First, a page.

Not one of the lucky few sitting stage side at the fall fashion shows this week? You can still satisfy your fix by hitting these neighborhoods for the city’s best shopping. Here are some of our top picks.
Jaded locals call SoHo a touristy outdoor mall. True, you’ll see less expensive chains such as Banana Republic and Sephora but there’s also luxury one-upmanship, with stores such as Prada, Chanel, and Louis Vuitton. But you can still hit a few shops you won’t find elsewhere, west from Broadway over to 6th Avenue, between West Houston and Grand streets and east of Broadway as well. Crosby and Lafayette each have a handful of intriguing shops.
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Shorthand for "North of Little Italy," this neighborhood has taken the commercial baton from SoHo and run with it. Like SoHo, NoLita has gone from a locals-only, to a crowded weekend magnet. But unlike its SoHo neighbor, these stores remain largely one-of-a-kind. Running along the parallel north–south spines of Elizabeth, Mott, and Mulberry streets, between East Houston and Kenmare streets, NoLita’s boutiques tend to be small and, as real estate dictates, somewhat pricey.
Fifth Avenue and 57th Street
Fifth Avenue from Rockefeller Center to Central Park South pogos between landmark department stores, glossy international designer boutiques, and casual national chains. What they all have in common: massive flagship spaces.You’ll see blue-chip New York classics (jeweler Tiffany & Co., the Bergdorf Goodman department stores) and luxury giants (Gucci and the glass box of Louis Vuitton).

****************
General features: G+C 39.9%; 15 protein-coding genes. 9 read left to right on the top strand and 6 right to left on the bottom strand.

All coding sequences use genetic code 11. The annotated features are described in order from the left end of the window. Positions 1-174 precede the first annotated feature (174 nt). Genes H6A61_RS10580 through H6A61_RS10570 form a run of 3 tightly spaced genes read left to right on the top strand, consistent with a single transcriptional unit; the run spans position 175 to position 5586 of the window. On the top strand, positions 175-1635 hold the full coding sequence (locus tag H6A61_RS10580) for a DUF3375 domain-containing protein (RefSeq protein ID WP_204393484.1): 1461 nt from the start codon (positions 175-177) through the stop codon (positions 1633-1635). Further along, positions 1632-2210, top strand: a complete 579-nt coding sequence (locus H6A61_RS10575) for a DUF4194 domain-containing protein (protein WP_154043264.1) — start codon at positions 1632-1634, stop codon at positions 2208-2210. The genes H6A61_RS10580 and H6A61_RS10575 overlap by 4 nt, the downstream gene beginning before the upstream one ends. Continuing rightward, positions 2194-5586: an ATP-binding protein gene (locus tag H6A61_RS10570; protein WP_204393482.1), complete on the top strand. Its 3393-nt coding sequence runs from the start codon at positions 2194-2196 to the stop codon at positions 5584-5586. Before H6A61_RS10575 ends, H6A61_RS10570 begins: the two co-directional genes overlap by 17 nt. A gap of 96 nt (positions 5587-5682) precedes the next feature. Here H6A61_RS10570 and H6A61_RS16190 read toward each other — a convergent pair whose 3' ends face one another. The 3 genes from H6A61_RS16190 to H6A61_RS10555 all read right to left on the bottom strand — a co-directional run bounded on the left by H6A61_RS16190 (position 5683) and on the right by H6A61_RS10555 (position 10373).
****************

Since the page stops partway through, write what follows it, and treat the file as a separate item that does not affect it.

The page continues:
The greatest Italian, French, and American fashion houses form a platinum-card corridor for ladies who lunch. Most stores occupy large, glass-facade spaces but there are some exceptions housed in old brownstones or mansions. A couple of marvelous booksellers and several outstanding antiques dealers and art galleries share this address as well.
In the late 1990s the area between West 14th Street, Gansevoort Street, Hudson Street, and 11th Avenue speedily transformed from meatmarkets to old warehouses with ultrachic shops, nightclubs, and restaurants packed with angular fashionistas. Despite the influx of a few chains—albeit stylish ones like Scoop—eclectic boutiques keep popping up.
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Lower East Side
Tiny, no-nonsense clothing stores and scrappy stalls hang on to the past as funky local designers gradually claim more turf. Ludlow Street has become the main drag for twentysomethings boutiques wedged in between bars and low-key restaurants. For the full scope of this area, prowl from Allen to Essex streets, south of East Houston Street down to Broome Street.
It’s easy to feel like a local, not a tourist, while shopping in the West Village. Unlike 5th Avenue or SoHo, the pace is slower, the streets relatively quiet, and the scale small. This is the place to come for unusual finds rather than global-brand goods (well, if you don’t count Marc Jacobs). Bleecker Street has a mix of shops, but for prime-browsing hit West 10th Street and 8th Avenue, as well as Hudson Street and Greenwich Avenue.
Photo Credit: Courtesy NYC Go / Malcolm Brown